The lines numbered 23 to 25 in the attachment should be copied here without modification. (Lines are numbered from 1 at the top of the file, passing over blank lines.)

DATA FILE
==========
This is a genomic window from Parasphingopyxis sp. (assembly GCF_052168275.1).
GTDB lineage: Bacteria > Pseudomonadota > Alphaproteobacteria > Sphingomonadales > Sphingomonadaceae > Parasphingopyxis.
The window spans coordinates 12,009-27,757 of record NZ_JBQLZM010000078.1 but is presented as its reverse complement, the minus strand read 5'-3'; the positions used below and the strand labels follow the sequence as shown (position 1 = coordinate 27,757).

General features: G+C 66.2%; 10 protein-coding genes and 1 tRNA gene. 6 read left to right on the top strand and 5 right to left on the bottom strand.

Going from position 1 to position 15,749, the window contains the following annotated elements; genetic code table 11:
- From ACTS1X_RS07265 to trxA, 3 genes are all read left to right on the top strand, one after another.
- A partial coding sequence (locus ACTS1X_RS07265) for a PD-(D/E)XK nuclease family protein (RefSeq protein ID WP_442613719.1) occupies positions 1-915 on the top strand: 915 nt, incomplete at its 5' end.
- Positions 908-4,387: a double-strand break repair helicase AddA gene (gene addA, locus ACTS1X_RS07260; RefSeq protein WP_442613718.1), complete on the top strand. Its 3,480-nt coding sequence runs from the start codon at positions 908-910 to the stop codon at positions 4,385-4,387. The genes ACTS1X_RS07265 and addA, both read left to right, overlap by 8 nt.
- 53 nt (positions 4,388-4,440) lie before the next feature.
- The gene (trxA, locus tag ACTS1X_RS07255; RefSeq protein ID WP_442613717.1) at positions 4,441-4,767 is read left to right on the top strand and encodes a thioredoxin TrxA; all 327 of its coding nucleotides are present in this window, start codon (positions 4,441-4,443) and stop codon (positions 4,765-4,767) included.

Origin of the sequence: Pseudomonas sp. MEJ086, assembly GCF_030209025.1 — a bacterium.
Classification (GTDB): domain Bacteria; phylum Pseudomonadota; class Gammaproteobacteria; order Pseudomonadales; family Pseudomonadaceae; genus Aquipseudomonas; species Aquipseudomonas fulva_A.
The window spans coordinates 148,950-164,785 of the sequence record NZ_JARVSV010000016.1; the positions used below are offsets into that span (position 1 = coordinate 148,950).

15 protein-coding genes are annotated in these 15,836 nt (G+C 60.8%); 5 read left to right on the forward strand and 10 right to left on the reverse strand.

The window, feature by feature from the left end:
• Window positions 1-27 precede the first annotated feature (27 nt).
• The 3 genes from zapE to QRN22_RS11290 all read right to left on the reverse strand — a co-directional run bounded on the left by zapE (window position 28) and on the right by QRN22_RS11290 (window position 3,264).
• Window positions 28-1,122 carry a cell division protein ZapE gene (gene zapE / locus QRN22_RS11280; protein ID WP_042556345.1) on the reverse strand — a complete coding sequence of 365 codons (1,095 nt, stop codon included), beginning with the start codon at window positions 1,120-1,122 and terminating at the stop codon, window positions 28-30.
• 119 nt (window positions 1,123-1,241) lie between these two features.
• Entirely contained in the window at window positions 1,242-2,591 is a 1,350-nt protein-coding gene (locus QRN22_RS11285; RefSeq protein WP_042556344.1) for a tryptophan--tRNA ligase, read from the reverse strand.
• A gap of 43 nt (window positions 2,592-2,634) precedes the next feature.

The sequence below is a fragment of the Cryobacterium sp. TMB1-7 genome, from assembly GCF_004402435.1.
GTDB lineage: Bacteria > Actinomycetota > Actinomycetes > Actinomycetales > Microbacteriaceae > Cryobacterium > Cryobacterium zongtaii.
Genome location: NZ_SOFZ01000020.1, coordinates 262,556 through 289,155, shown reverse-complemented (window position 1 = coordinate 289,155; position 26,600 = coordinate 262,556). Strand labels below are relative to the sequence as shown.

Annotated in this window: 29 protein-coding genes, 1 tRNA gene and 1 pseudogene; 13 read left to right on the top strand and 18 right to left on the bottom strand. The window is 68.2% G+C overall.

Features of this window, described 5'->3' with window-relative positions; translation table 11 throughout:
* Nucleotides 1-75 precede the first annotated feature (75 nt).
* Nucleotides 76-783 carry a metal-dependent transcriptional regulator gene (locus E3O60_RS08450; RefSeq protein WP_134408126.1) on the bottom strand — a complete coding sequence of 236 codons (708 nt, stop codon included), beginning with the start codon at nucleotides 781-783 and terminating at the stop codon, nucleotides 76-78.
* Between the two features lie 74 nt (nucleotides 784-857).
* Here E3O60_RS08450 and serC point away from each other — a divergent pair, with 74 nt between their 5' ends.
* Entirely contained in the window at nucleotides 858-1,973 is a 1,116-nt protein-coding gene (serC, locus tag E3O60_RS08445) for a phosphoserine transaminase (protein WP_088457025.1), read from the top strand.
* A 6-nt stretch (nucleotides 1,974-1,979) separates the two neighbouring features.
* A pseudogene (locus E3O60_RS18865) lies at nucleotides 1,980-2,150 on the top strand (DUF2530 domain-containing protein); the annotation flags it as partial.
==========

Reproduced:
GTDB lineage: Bacteria > Actinomycetota > Actinomycetes > Actinomycetales > Microbacteriaceae > Cryobacterium > Cryobacterium zongtaii.
Genome location: NZ_SOFZ01000020.1, coordinates 262,556 through 289,155, shown reverse-complemented (window position 1 = coordinate 289,155; position 26,600 = coordinate 262,556). Strand labels below are relative to the sequence as shown.

Annotated in this window: 29 protein-coding genes, 1 tRNA gene and 1 pseudogene; 13 read left to right on the top strand and 18 right to left on the bottom strand. The window is 68.2% G+C overall.